Milosevic went on, saying that B-1058 could not testify as to how her loved ones were killed.


Presiding Judge, Richard May interrupted him and said that "there was no doubt they had been killed", because the witness had seen them lined up and then heard shooting.


B-1058 was replaced at the stand by another protected witness, named B-1610, who accused the Yugoslav army, JNA, of collaborating with Bosnian Serb paramilitaries in the ethnic cleansing of Prnjavor of its Muslim and Croat residents.


B-1610 testified that his village, Lisnja, in the vicinity of the town, was surrounded by the Bosnian Serb paramilitary group known as the "Wolves from Vucjak", who gave the residents an ultimatum to surrender their weapons.


When the witness went to the town to hand over his hunting rifle, he saw truckloads of soldiers from Krajina, the Serb-controlled part of Croatia, in front of the police station.


The commander of paramilitaries, Veljko Milankovic, was there also, with several JNA officers. As he handed his weapon, B-1610 said he managed to overhear a conversation between Milankovic and an officer he could not identify.


Milankovic asked for the deployment of artillery on Pavlovo Brdo, a hill overlooking the town. The officer promised he would.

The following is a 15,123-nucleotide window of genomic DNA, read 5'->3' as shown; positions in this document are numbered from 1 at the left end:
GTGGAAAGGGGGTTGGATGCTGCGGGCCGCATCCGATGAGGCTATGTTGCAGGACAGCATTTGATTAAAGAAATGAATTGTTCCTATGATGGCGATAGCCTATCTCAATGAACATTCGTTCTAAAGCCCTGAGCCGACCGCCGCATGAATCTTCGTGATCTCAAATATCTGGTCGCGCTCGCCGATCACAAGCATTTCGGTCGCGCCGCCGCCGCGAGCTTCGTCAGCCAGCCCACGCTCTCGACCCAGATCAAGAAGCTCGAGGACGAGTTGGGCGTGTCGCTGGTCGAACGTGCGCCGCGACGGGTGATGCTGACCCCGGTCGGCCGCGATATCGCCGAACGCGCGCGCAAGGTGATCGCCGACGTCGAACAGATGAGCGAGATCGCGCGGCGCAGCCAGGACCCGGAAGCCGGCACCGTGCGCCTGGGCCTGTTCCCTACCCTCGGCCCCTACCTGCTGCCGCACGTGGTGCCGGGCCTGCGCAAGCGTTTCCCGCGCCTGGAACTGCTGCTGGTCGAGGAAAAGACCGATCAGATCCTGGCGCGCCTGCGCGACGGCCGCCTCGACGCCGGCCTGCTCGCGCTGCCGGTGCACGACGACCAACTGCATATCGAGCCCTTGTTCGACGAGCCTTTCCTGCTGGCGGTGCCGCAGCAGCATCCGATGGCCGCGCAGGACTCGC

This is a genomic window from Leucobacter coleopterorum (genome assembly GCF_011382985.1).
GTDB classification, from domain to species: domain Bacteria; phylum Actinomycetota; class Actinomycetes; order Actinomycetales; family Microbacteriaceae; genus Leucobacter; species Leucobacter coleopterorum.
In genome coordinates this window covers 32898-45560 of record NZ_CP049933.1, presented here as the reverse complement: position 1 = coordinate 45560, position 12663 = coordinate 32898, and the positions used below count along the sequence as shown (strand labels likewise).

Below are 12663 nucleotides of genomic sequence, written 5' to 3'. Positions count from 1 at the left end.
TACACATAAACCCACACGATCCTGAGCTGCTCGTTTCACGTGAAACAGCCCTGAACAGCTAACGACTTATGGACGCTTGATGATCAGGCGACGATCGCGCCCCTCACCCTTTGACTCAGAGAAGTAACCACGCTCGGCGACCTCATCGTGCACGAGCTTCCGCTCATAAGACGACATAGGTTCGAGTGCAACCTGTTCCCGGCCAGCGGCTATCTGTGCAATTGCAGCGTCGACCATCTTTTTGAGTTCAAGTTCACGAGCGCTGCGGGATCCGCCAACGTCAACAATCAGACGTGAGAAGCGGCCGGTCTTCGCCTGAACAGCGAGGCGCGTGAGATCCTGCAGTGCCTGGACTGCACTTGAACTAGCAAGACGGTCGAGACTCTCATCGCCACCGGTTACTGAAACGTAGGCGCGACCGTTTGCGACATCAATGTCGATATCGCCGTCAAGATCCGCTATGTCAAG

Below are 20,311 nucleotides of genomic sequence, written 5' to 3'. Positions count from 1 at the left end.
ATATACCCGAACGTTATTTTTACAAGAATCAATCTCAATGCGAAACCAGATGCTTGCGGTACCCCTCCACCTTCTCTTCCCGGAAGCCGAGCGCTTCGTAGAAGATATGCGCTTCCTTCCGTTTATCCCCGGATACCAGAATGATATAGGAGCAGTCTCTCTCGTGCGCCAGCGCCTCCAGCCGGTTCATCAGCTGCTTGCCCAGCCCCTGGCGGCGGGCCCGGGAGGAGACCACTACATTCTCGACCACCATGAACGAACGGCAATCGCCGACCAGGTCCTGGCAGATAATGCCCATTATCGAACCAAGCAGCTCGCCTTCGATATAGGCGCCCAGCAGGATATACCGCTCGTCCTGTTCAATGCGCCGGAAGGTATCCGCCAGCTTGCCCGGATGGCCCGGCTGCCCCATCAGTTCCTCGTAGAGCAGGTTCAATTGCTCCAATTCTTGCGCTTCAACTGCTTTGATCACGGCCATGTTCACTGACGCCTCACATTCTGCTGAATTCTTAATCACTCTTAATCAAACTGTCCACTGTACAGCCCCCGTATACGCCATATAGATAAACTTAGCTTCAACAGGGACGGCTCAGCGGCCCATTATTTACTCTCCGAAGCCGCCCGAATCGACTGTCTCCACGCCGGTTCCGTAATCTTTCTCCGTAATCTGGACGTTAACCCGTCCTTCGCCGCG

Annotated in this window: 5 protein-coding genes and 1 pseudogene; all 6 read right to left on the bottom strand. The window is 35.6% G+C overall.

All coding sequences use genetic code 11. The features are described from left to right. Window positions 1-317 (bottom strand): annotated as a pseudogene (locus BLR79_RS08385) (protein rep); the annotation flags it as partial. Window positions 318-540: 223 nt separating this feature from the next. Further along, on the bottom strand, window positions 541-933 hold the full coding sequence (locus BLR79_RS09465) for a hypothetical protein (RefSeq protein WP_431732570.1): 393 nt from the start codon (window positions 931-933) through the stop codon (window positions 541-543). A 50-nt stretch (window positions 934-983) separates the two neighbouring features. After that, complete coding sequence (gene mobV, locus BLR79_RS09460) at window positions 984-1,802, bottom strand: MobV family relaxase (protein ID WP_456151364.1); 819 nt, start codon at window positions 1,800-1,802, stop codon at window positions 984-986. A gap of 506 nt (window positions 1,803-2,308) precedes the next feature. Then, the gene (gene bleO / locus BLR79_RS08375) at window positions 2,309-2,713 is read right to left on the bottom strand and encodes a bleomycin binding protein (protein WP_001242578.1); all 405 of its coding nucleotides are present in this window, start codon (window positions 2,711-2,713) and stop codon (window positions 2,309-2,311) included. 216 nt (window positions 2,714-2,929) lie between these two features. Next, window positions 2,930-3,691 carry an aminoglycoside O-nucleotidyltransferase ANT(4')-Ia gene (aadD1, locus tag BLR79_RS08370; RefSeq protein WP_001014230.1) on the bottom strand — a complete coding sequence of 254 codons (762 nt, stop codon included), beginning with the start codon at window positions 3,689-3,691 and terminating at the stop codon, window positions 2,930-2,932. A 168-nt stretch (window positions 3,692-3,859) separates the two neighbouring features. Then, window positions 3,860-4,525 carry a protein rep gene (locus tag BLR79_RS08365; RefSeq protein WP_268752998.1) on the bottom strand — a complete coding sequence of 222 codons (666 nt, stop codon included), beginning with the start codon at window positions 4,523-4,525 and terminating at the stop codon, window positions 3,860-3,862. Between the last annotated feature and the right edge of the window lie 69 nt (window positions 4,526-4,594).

When they handed over their weapons, residents of Lisnja were told to leave the village and go to local sawmill. As they left, the JNA artillery pounded the village, in case anyone remained behind.


Men were beaten along the way and all of them were crammed in the local shoe factory. The witness stayed there for 45 days, under the watchful eye of the Bosnian Serb police.


After he was released, the witness returned to his village and a year later the local Serb authorities allowed him to leave for Croatia.


A further piece of the evidence jigsaw implicating the JNA in the ethnic cleansing came from the former mayor of Brcko, on the northern border between Bosnia and Croatia.


Brcko, a strategically important town on the Sava river, was taken over by combined Bosnian Serb and JNA forces in early May 1992, and remained in their hands until the end of the war, providing the only physical link between Serbia and Serb held territory in western Bosnia.